|Fine Motor Skills: In-hand manipulation skills||The ability to move and position the pencil in the hand for writing.
-translation – using the fingers to position the pencil for writing.
|A four-year-old kindergarten student must use his other hand to help adjust the pencil in his writing hand prior to drawing a picture.||-Play pencil manipulation games where a student is required to move, roll and rotate a pencil using only the writing hand.
-Isolate the thumb, index and middle fingers to practice manipulation skills by having the student hold an object against his or her palm with the ring and little fingers.
|A woman demonstrates in-hand manipulation skills.|
|Fine Motor Skills: Fine motor coordination||During handwriting, fine motor coordination affects a student’s pencil grasp, as well as the ability to move the fingers in a dynamic fashion while stabilizing the wrist and forearm. This affects the student’s writing precision and speed.||A kindergarten student writes very slowly, clamping his fingers on the pencil and moving his wrist and forearm as a unit while writing his name.||-Use a visual model and verbal cues to correct a student’s pencil grasp.
-Issue an appropriate pencil grip to students who experience difficulty adjusting pencil grasp.
|Fine Motor Skills: Fine motor control||This skill affects a student’s ability to write with precision, controlling for letter size and neatness.||A 4th grade student shows improvement in the neatness of her written assignments after 2 months of occupational therapy sessions.||-Have students practice tracing letters slowly, paying attention to precision.
-Use writing apps such as Letter School or i Write Words for tablets to practice letter formation. Make sure student use a stylus to practice with a tablet app.
|Bilateral Motor Coordination||The ability to coordinate the use of two hands together to complete a task. During handwriting, bilateral motor coordination is used when one hand completes the act of writing while the other hand stabilizes the paper.||A student with a traumatic brain injury learns to use his affected hand as a “helper hand” to stabilize the paper as he writes his name.||-Prompt students to “hold the paper” with the non-dominant hand during writing.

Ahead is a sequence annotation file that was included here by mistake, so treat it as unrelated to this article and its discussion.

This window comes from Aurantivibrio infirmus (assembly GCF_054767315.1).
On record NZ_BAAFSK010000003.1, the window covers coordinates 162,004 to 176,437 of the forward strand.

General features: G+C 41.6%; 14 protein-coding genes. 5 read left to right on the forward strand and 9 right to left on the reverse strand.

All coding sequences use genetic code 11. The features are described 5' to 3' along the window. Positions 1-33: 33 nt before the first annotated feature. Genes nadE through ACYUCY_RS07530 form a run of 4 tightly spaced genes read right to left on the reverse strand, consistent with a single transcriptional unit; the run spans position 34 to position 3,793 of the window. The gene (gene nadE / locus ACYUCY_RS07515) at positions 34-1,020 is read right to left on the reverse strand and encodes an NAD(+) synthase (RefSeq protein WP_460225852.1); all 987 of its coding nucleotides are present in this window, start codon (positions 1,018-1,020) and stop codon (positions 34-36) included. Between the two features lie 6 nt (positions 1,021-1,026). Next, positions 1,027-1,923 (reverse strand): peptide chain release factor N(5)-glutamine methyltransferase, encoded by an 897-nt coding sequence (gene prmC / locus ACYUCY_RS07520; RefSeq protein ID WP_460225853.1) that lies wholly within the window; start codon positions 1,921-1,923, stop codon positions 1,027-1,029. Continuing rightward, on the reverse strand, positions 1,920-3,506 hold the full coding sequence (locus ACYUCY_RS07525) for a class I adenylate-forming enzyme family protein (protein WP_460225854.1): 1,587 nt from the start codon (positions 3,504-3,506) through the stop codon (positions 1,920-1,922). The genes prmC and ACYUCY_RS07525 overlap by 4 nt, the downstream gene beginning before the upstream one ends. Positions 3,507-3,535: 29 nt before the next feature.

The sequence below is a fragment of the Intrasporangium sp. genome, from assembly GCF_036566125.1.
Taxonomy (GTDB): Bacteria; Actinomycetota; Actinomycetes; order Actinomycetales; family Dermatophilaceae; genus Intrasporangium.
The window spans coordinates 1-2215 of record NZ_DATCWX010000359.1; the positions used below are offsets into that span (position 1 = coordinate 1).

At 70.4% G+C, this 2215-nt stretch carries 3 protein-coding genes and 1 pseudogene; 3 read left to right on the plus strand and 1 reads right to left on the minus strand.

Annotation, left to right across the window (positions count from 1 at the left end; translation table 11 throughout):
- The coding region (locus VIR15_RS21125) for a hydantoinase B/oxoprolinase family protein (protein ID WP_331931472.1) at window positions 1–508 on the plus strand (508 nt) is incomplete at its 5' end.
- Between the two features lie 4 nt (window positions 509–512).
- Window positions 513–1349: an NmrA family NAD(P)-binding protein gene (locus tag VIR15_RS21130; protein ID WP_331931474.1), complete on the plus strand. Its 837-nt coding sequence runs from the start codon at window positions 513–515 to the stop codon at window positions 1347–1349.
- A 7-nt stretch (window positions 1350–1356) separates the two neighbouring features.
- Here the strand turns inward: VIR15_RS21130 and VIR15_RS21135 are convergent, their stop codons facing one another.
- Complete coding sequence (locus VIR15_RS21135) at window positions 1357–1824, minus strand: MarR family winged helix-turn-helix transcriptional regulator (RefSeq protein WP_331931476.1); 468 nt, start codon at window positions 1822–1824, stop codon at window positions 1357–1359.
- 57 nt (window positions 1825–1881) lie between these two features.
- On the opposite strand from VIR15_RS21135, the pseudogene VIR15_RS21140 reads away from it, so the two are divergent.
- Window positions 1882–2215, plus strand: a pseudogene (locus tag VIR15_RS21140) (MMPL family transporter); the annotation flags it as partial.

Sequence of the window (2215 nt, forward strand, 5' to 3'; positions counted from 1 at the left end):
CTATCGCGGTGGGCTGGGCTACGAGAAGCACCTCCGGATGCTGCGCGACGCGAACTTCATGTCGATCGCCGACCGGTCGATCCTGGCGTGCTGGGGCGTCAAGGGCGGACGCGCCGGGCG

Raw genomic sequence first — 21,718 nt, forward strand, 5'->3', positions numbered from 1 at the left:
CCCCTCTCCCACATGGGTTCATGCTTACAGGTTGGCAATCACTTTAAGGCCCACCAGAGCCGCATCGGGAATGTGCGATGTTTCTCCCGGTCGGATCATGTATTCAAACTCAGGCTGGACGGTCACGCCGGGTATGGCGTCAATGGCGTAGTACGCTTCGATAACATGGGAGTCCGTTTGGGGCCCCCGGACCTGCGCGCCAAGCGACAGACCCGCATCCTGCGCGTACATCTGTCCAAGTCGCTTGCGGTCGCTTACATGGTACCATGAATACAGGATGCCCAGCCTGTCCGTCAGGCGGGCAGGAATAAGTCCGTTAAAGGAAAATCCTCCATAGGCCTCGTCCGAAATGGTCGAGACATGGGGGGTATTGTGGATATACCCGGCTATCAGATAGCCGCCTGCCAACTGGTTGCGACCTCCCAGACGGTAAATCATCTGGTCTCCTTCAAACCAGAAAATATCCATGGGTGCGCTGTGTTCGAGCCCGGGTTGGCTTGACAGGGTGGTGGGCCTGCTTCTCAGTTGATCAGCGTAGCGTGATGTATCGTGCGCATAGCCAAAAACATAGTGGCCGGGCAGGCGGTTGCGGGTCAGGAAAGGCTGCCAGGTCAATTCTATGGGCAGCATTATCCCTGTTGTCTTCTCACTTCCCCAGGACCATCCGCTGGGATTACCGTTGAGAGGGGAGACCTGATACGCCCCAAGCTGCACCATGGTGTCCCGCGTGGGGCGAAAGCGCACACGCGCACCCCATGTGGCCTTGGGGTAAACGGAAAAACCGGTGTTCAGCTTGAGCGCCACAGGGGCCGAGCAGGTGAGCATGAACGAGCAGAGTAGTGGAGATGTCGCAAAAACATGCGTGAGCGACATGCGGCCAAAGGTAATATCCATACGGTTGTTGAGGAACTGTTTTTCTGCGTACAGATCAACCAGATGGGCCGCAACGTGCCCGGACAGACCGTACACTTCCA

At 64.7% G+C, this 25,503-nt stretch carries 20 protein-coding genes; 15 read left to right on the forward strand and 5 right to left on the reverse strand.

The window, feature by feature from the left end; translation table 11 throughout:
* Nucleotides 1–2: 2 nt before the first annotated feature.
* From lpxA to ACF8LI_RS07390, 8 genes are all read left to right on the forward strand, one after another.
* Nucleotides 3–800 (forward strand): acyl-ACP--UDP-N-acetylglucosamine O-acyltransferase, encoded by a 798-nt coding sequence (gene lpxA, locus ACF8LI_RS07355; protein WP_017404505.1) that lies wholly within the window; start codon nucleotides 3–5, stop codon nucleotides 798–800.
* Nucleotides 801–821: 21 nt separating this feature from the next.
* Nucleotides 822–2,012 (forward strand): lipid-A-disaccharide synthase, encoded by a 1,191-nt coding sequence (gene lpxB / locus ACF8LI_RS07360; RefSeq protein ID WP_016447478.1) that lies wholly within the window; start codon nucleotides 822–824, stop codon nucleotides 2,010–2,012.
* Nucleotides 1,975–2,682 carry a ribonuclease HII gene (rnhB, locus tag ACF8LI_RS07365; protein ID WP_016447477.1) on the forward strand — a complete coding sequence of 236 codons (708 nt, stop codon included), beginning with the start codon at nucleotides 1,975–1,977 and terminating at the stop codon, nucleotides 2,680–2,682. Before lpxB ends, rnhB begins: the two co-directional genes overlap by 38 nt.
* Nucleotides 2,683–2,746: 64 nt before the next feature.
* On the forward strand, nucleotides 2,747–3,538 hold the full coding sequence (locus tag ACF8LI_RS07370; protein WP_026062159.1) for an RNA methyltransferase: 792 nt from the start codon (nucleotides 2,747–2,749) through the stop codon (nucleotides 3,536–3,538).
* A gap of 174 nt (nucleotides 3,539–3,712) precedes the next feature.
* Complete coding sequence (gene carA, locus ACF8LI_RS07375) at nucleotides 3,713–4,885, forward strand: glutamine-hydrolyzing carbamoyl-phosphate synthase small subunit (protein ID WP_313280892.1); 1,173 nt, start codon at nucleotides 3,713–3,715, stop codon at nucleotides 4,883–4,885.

-Place the writing paper on a clipboard or a vertical surface and have the student use the non-dominant hand to stabilize the paper while writing.
|Praxis – also called Motor Planning||The ability of the brain to plan an action and then send signals to the body to carry out that action. During writing, the brain must tell the hand and fingers how to move to execute the movements involved in writing correctly.
-Crucial when children are first learning to write, as praxis is needed to execute unfamiliar movements.
|A third grade student with a learning disability forms all of her letters from the bottom up.||-Use verbal cues that provide a concrete picture, such as “line down, frog jumps up”*
-Sing songs and play body games related to letter position, such as “Where do you start your letters, at the top!”*
|Directions are given for a homemade game activity that addresses motor planning skills. A child demonstrates the game.|
|Sensory Integration: Tactile processing||The ability to tolerate the presence of and feel the shape and position of objects in the hand.
-Tactile defensiveness – sensitivity to touch in the hand. This may affect a student’s ability to hold a pencil comfortably.
|A first grade student with tactile defensiveness uses a large, squishy pencil grip when writing to make the pencil more comfortable to hold.||-Use manipulatives to form letters, such as blocks, sticks, or small objects.
-Have students make letters out of play-doh by making “snakes” and forming them into letters.
|Sensory Integration: Proprioceptive processing, also called kinesthesia.||The ability to sense the body’s position in relation to itself, which parts of the body are moving, and the amount of force exerted during movement. During writing, proprioception affects the ability to form and efficient grasp pattern, exert appropriate force on the pencil, and write in a line when a writing line is not present. Proprioception also affects fluidity of movement, information about directionality, sitting posture, joint stability, and handwriting speed.
-Research shows that students who have poor proprioception rely in visual input for writing, slowing the writing process.^
|A third grade student uses small weights on his pencil to help him hold the pencil in the correct position while writing.||-Complete activities while seated on a therapy ball to help improve posture and core stability.
-Play catch with a weighted ball to provide proprioceptive input to the arms and hands.
|Children demonstrate how problems with the proprioceptive system affect function.|
|Sensory Integration: Vestibular processing||The ability to sense the body’s position in relation to its surroundings, including the ability to sense and tolerate movement.
-affects sitting posture and the ability to know when posture is correct – helps to prevent leaning on the desk, table, or other students.
|A first grade student sits on a ball chair to improve posture during handwriting. (Research supports sitting on a ball to improve handwriting ^^.)||-Complete visual motor activities while lying prone on a swing, scooter board, or therapy ball to reinforce visual motor skills in different postural positions.
-Complete vertical handwriting or visual motor drawing tasks while standing on a balance board.
|Children demonstrate how problems with the vestibular system affect function.|